Wednesday 29 March 2017

Fab, An Intimate Life of Paul McCartney by Howard Sounes

                After I heard that we were supposed to be reading biographies for the McBride Library’s Book Club, I started looking through the many eBooks that could be downloaded from the library's Overdrive site.  I was tempted by the many books written about popular musicians that were available, but in the end I decided to read about Paul McCartney.  
      The Beatles had a very profound effect on my life, and I always really liked the melodies and songs that Paul created.  I already knew a lot about The Beatles, but not much about Paul's early life and his post-Beatles existence, this book filled in a lot of those blanks. 
      Paul was born in 1942, in what was a warm and caring family, but the death of his mother when he was 14 had lasting effect on him and he turned to music for solace.  He learned to play the guitar left-handed, sung some rock and roll to friends and even wrote some songs.  At school he met John Lennon, who was two years older and had started a rock and roll band called The Quarry Men.  
      Their mutual love of music and the fact that both boys had lost their mother cemented a close friendship.  Paul was asked to join the band.   George Harrison, a younger boy who was getting good on the guitar was also asked in join John's school boy band.   The Quarry Men were able to get and play gigs around Northern England. 
       Inspired by "Buddy Holly and The Crickets", the Quarry Men decided to join the insect theme and changed their name to "The Silver Beatles" and the just "The Beatles" in 1960.   That same year, despite all being under 21 years of age, they took a job in the "red light" district of Hamburg, Germany playing rock and roll in strip joints and bars.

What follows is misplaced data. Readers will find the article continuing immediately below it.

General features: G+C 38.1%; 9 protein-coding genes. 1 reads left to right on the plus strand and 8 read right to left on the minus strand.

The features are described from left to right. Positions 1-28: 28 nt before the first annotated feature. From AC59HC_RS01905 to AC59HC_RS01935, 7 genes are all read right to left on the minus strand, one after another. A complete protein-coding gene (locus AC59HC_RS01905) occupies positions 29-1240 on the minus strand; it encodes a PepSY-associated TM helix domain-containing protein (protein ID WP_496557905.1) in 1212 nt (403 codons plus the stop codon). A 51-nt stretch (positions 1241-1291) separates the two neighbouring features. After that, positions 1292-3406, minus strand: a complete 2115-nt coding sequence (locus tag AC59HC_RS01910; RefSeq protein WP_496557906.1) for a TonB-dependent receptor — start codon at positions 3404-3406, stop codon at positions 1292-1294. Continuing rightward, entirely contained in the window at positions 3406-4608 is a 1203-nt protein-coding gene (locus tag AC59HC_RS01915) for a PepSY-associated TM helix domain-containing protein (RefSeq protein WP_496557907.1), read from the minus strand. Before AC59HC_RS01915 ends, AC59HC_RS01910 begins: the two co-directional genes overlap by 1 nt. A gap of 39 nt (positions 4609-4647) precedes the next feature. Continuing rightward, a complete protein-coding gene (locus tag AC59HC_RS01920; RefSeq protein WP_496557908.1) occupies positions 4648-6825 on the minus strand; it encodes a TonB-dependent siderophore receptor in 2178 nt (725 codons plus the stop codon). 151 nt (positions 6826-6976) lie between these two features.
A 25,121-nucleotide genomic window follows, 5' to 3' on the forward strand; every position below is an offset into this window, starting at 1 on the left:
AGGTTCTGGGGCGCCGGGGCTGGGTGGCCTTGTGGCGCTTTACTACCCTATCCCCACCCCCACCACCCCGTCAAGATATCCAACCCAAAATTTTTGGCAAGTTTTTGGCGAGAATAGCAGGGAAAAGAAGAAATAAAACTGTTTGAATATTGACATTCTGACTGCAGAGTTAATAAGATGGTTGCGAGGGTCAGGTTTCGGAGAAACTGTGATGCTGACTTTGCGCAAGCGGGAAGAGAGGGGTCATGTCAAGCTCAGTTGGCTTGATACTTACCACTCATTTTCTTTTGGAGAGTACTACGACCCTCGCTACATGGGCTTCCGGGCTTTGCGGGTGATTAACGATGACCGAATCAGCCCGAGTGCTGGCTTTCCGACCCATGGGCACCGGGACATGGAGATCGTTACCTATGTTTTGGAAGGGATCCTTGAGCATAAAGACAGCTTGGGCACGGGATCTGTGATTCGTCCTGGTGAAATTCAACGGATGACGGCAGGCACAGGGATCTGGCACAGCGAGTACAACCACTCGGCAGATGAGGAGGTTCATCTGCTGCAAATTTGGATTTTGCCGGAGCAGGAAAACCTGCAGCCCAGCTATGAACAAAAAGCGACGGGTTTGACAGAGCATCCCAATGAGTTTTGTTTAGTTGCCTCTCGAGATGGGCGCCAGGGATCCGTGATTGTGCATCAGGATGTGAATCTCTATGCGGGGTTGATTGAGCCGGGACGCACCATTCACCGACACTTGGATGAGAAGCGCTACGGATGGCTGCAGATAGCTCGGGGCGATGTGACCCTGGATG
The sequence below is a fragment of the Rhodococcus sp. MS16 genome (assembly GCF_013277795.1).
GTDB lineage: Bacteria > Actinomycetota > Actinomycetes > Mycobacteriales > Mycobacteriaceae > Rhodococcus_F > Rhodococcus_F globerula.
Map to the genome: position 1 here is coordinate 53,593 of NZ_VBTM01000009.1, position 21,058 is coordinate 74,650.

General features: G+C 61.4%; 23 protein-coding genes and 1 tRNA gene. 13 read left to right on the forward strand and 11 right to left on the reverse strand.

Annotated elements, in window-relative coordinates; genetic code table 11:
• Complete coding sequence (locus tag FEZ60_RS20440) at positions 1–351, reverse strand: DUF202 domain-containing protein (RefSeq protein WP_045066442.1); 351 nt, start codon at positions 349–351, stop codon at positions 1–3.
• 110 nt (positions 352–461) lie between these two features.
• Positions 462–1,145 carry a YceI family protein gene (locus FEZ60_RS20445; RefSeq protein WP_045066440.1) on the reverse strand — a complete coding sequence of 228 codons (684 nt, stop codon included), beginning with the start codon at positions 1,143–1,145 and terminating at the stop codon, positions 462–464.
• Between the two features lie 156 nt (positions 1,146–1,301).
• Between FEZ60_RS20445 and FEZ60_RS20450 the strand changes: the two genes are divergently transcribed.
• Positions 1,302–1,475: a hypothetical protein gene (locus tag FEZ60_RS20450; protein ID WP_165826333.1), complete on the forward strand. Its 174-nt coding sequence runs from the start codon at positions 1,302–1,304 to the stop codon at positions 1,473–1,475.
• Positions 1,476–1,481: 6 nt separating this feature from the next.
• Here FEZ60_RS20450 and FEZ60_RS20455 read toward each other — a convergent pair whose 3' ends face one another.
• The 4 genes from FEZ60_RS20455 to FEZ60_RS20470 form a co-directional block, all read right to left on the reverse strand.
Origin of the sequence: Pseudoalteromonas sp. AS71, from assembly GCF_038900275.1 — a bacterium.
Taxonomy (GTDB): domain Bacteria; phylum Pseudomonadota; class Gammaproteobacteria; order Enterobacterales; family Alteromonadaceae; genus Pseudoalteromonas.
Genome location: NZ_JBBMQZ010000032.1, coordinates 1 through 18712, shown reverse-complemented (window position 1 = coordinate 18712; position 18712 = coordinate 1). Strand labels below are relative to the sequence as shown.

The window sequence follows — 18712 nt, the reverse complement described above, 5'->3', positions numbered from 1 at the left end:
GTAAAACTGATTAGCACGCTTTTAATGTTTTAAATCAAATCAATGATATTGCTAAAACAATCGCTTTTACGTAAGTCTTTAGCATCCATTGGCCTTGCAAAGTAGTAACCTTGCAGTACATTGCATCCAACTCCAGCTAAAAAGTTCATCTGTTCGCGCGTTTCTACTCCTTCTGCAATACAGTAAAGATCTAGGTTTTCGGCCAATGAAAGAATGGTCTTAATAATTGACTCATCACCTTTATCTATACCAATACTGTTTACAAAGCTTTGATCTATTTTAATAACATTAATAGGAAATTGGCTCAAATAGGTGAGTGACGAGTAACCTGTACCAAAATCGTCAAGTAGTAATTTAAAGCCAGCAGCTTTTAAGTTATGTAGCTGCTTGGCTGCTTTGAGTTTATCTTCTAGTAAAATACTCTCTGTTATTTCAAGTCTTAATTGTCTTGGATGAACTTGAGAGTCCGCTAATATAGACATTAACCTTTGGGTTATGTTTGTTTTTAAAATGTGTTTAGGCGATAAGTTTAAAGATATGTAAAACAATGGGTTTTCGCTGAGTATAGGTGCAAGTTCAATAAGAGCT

They had a grueling work schedule daily playing for 4 or 6 hours straight into the early hours of the morning with just 15 minute breaks.  They lived together in small windowless back rooms without proper toilet facilities and not even hooks for hanging their clothes. This test of fire solidified their music gave them the experience they needed to succeed. 
       One club owner, mad at the band for switching clubs, ratted to the authorities about George being under age and "The Beatles" were deported back to England.   Upon their return, Paul's father decided Paul had had his fling and pressured him to drop music and get a real job. Paul began working for an electrical company coiling cable, but he was soon so bored, he went back to the band.  In 1961 The Beatles began playing in The Cavern, an old underground warehouse turned into a music venue.  It was playing in Cavern that the incredible rise of their fame and Beatlemania began. 
      Before their first record deal they replaced Pete Best, their drummer, with Ringo Starr.   Their unbelievable fame brought them wealth, but also restricted their lives, because they could no longer just walk down the street.  While John, George, and Ringo married and bought houses, Paul, who had a stable relationship with Jane Asher the actress, moved in and lived with her and her wealthy parents. 
       He bought a very small farmhouse in Kintyre, Scotland where he and Jane would escape into the calm slowness of country life.  While everyone assumed this "perfect" couple would marry, in the end, their careers drove them apart and Paul ended up marrying Linda Eastman, a rock star photographer and groupie.